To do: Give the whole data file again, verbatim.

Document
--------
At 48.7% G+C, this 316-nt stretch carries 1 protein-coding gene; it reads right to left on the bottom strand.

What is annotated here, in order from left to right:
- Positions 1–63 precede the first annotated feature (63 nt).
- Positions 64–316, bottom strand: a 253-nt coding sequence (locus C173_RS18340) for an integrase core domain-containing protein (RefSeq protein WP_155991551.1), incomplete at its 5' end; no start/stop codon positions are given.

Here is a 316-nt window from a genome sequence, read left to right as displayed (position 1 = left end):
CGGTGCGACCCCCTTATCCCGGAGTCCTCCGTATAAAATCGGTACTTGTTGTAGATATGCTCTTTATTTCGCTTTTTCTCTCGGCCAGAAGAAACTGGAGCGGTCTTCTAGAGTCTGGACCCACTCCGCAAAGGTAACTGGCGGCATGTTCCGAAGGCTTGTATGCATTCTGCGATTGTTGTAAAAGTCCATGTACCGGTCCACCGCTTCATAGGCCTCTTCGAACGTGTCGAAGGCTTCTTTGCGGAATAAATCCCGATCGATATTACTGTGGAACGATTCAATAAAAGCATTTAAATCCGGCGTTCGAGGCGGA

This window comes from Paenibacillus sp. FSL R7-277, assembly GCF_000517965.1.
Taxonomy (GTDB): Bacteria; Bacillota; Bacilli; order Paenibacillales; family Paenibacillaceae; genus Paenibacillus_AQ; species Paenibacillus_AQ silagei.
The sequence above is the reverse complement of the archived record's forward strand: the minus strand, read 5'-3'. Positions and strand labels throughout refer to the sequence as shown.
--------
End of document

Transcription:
At 48.7% G+C, this 316-nt stretch carries 1 protein-coding gene; it reads right to left on the bottom strand.

What is annotated here, in order from left to right:
- Positions 1–63 precede the first annotated feature (63 nt).
- Positions 64–316, bottom strand: a 253-nt coding sequence (locus C173_RS18340) for an integrase core domain-containing protein (RefSeq protein WP_155991551.1), incomplete at its 5' end; no start/stop codon positions are given.

Here is a 316-nt window from a genome sequence, read left to right as displayed (position 1 = left end):
CGGTGCGACCCCCTTATCCCGGAGTCCTCCGTATAAAATCGGTACTTGTTGTAGATATGCTCTTTATTTCGCTTTTTCTCTCGGCCAGAAGAAACTGGAGCGGTCTTCTAGAGTCTGGACCCACTCCGCAAAGGTAACTGGCGGCATGTTCCGAAGGCTTGTATGCATTCTGCGATTGTTGTAAAAGTCCATGTACCGGTCCACCGCTTCATAGGCCTCTTCGAACGTGTCGAAGGCTTCTTTGCGGAATAAATCCCGATCGATATTACTGTGGAACGATTCAATAAAAGCATTTAAATCCGGCGTTCGAGGCGGA

This window comes from Paenibacillus sp. FSL R7-277, assembly GCF_000517965.1.
Taxonomy (GTDB): Bacteria; Bacillota; Bacilli; order Paenibacillales; family Paenibacillaceae; genus Paenibacillus_AQ; species Paenibacillus_AQ silagei.
The sequence above is the reverse complement of the archived record's forward strand: the minus strand, read 5'-3'. Positions and strand labels throughout refer to the sequence as shown.